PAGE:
On Aug. 25, the Morro Bay City Council adopted a second 45-day moratorium on new short-term vacation rental permits in lieu of passing a new ordinance that's in the works.
The moratorium is sort of a recognition that everything’s changed due to the impacts of COVID-19, City Manager Scott Collins said.
FILE PHOTO BY GLEN STARKEY
CAPPED Due to COVID-19 concerns the city of Morro Bay has adopted another 45-day moratorium on short-term vacation rentals.
“We want to make sure we have a really good balance in the community between all the concerns around community impacts but also economics, jobs, the tourism industry, and revenues to the city to help pay for the services we all depend upon,” Collins said.
Morro Bay is currently in the process of drafting an updated short-term vacation rental ordinance that will go before the City Council in September or October.
In the interim, the 45-day moratorium gives the city time to continue its process and the council time to review the draft ordinance and hand it over to the California Coastal Commission for final approval.
Short-term vacation rentals have been a topic of discussion for the city since 2016 when the council reviewed the current ordinance and directed staff to revise the policies to better address quality of life issues in residential neighborhoods, and including the ordinance in the General Plan/Local Coastal Program/Zoning update. Collins said the city was reviewing the ordinance because the number of short-term rentals in residential areas of the city grew exponentially in the 2010s.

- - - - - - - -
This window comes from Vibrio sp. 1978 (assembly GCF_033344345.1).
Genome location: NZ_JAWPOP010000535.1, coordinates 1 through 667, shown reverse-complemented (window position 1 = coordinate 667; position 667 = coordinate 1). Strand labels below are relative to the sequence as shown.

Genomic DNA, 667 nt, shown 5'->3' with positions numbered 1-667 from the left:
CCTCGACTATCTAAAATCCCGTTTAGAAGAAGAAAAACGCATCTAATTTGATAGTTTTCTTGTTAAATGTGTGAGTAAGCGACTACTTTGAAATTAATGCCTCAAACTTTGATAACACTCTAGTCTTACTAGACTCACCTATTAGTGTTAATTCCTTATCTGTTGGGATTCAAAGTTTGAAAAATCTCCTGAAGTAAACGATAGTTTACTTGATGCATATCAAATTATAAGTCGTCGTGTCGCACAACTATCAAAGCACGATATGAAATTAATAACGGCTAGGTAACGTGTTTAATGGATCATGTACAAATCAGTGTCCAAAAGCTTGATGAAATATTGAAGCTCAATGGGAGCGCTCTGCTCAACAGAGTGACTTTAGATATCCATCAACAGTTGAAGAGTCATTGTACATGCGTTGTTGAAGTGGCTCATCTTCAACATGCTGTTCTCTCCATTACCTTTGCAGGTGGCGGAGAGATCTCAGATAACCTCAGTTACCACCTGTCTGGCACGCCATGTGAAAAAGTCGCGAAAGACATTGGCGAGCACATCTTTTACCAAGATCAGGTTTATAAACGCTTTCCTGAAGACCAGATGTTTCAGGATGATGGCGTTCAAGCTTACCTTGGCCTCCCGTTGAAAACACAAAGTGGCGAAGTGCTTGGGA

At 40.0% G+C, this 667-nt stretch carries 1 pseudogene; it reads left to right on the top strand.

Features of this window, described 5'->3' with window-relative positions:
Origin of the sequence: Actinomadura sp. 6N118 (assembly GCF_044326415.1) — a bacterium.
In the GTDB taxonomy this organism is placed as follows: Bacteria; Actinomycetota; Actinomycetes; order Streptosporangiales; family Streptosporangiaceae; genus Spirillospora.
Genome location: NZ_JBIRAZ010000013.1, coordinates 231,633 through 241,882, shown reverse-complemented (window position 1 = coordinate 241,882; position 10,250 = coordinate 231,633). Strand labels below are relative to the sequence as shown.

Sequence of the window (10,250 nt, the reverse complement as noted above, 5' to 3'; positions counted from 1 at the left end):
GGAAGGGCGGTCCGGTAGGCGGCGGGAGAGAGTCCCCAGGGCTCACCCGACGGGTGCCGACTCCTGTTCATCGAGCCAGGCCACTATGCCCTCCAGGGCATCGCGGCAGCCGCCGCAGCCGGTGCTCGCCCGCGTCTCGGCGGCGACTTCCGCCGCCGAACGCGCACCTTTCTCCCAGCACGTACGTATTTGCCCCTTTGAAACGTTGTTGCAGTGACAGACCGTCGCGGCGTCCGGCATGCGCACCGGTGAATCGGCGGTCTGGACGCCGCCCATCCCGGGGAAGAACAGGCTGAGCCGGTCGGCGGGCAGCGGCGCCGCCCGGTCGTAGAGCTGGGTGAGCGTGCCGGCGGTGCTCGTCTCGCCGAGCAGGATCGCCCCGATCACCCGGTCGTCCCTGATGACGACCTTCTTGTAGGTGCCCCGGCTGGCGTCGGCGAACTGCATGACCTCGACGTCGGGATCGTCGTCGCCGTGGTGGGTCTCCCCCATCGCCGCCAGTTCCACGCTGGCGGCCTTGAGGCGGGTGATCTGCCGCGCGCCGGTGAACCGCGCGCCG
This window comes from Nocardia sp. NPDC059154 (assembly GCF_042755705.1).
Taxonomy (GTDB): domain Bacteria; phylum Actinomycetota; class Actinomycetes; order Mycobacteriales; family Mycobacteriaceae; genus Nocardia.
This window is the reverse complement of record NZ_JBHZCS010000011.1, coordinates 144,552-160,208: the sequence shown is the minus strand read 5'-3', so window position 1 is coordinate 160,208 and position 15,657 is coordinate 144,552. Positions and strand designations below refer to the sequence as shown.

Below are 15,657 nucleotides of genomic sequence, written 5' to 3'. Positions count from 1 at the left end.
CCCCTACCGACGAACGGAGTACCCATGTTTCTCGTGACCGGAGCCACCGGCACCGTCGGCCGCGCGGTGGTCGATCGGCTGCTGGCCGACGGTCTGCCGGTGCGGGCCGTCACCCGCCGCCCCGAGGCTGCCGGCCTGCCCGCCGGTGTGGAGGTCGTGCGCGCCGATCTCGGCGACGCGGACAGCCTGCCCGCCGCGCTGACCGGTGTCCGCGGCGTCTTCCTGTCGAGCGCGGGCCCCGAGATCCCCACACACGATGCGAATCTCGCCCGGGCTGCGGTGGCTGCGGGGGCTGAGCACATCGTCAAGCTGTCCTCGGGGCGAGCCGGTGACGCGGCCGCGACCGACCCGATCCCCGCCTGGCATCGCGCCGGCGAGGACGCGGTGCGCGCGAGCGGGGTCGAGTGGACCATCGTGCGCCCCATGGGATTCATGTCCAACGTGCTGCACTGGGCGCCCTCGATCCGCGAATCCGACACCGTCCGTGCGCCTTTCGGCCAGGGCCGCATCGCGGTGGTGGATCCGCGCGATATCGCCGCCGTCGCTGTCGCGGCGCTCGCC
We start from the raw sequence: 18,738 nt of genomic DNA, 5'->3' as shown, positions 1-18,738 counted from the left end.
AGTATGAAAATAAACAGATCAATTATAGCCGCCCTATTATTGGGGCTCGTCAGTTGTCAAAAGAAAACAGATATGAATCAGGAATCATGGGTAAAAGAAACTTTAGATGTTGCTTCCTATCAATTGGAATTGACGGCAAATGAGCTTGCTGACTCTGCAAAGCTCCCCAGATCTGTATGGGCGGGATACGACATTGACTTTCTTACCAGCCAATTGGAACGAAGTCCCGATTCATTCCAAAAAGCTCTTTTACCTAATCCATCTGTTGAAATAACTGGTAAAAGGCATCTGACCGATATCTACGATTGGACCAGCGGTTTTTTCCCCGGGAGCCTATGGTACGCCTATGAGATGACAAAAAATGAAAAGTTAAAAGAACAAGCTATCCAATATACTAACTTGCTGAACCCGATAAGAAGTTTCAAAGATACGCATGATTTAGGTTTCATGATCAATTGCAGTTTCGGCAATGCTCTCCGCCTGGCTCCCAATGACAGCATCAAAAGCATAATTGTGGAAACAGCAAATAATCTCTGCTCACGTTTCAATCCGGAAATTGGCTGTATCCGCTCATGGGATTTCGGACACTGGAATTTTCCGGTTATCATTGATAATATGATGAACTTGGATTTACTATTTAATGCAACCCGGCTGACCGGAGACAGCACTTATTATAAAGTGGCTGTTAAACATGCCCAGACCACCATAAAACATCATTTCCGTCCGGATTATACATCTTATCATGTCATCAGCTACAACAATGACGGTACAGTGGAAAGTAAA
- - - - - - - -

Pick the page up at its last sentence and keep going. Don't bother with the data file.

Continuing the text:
“So the community was concerned about that and understanding which ones were legal or illegal,” he said. “Obviously, we need to put more comprehensive regulations in place.”
In 2018, the city adopted a 250 cap on the number of vacation rental permits that can be in effect within residentially zoned areas of the city at any one time.
Collins said the council eventually directed staff to take the short-term rental ordinance out of the General Plan/Local Coastal Program/Zoning update as the city was behind in that process.
The council directed the city manager to put together a committee of residents, vacation rental owners, Mayor John Headding, councilmember Marlys McPherson, and Collins.
At the beginning of the year, the city was ready to present the draft ordinance but put it on hold to address local COVID-19 impacts.
“By having a moratorium, it recognizes all those issues and keeps the industry in check, and that way we don’t have an over-proliferation going on right now especially when everybody’s concerned about public health,” Collins said.
The draft ordinance will include: displaying signage with contact information that indicates the property is a short-term rental, annual permit fees to provide funding for ordinance enforcement, a “good neighbor brochure” for guests, on-site parking, occupancy limits, trash management, and proximity requirements between short-term rental properties. ∆